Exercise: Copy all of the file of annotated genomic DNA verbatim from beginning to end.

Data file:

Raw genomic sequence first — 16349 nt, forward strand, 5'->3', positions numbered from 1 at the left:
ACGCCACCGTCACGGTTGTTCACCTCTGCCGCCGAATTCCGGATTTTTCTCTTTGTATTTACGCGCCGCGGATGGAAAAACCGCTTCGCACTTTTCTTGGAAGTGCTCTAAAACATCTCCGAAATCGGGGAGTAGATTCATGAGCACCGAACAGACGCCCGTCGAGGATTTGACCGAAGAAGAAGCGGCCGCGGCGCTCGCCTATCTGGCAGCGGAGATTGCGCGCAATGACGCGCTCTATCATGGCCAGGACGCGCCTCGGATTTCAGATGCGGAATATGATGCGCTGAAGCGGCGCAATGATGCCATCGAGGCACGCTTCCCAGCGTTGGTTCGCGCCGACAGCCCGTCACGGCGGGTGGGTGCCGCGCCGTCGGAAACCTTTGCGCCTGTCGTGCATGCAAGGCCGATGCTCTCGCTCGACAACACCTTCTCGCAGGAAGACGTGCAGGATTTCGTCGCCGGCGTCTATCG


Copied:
Raw genomic sequence first — 16349 nt, forward strand, 5'->3', positions numbered from 1 at the left:
ACGCCACCGTCACGGTTGTTCACCTCTGCCGCCGAATTCCGGATTTTTCTCTTTGTATTTACGCGCCGCGGATGGAAAAACCGCTTCGCACTTTTCTTGGAAGTGCTCTAAAACATCTCCGAAATCGGGGAGTAGATTCATGAGCACCGAACAGACGCCCGTCGAGGATTTGACCGAAGAAGAAGCGGCCGCGGCGCTCGCCTATCTGGCAGCGGAGATTGCGCGCAATGACGCGCTCTATCATGGCCAGGACGCGCCTCGGATTTCAGATGCGGAATATGATGCGCTGAAGCGGCGCAATGATGCCATCGAGGCACGCTTCCCAGCGTTGGTTCGCGCCGACAGCCCGTCACGGCGGGTGGGTGCCGCGCCGTCGGAAACCTTTGCGCCTGTCGTGCATGCAAGGCCGATGCTCTCGCTCGACAACACCTTCTCGCAGGAAGACGTGCAGGATTTCGTCGCCGGCGTCTATCG